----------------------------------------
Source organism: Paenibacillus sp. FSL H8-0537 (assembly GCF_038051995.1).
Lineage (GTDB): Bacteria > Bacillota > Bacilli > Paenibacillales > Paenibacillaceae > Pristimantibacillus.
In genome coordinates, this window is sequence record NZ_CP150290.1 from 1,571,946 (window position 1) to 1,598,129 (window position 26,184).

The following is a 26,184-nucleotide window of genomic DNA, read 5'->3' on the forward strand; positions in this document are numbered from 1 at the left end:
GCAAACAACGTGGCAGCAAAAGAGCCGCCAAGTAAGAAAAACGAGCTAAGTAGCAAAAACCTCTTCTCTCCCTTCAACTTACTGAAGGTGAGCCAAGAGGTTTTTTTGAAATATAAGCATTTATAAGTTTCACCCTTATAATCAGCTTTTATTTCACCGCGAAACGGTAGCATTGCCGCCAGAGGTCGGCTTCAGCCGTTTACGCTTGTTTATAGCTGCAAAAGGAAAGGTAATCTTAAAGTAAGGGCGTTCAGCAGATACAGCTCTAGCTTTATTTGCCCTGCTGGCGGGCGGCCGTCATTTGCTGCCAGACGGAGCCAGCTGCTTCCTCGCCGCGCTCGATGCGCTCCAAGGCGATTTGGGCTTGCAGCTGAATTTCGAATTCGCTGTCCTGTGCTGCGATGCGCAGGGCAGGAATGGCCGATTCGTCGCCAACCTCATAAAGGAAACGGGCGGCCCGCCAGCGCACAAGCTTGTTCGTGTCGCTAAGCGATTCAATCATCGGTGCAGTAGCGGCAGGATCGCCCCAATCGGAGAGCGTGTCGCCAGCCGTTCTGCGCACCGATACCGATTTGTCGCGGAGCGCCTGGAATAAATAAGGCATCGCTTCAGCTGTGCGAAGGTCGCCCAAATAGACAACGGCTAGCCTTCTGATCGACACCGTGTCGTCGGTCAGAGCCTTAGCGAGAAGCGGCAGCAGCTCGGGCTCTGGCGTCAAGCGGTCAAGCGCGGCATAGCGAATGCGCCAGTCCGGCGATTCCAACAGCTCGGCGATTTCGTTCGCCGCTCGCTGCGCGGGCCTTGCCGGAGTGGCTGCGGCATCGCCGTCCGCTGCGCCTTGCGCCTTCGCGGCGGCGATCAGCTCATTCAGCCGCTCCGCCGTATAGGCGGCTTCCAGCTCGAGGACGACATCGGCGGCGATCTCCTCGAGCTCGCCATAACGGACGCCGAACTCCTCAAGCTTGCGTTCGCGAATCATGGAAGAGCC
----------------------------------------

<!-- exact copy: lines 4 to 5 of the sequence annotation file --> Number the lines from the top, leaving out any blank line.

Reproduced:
The following is a 26,184-nucleotide window of genomic DNA, read 5'->3' on the forward strand; positions in this document are numbered from 1 at the left end:
GCAAACAACGTGGCAGCAAAAGAGCCGCCAAGTAAGAAAAACGAGCTAAGTAGCAAAAACCTCTTCTCTCCCTTCAACTTACTGAAGGTGAGCCAAGAGGTTTTTTTGAAATATAAGCATTTATAAGTTTCACCCTTATAATCAGCTTTTATTTCACCGCGAAACGGTAGCATTGCCGCCAGAGGTCGGCTTCAGCCGTTTACGCTTGTTTATAGCTGCAAAAGGAAAGGTAATCTTAAAGTAAGGGCGTTCAGCAGATACAGCTCTAGCTTTATTTGCCCTGCTGGCGGGCGGCCGTCATTTGCTGCCAGACGGAGCCAGCTGCTTCCTCGCCGCGCTCGATGCGCTCCAAGGCGATTTGGGCTTGCAGCTGAATTTCGAATTCGCTGTCCTGTGCTGCGATGCGCAGGGCAGGAATGGCCGATTCGTCGCCAACCTCATAAAGGAAACGGGCGGCCCGCCAGCGCACAAGCTTGTTCGTGTCGCTAAGCGATTCAATCATCGGTGCAGTAGCGGCAGGATCGCCCCAATCGGAGAGCGTGTCGCCAGCCGTTCTGCGCACCGATACCGATTTGTCGCGGAGCGCCTGGAATAAATAAGGCATCGCTTCAGCTGTGCGAAGGTCGCCCAAATAGACAACGGCTAGCCTTCTGATCGACACCGTGTCGTCGGTCAGAGCCTTAGCGAGAAGCGGCAGCAGCTCGGGCTCTGGCGTCAAGCGGTCAAGCGCGGCATAGCGAATGCGCCAGTCCGGCGATTCCAACAGCTCGGCGATTTCGTTCGCCGCTCGCTGCGCGGGCCTTGCCGGAGTGGCTGCGGCATCGCCGTCCGCTGCGCCTTGCGCCTTCGCGGCGGCGATCAGCTCATTCAGCCGCTCCGCCGTATAGGCGGCTTCCAGCTCGAGGACGACATCGGCGGCGATCTCCTCGAGCTCGCCATAACGGACGCCGAACTCCTCAAGCTTGCGTTCGCGAATCATGGAAGAGCC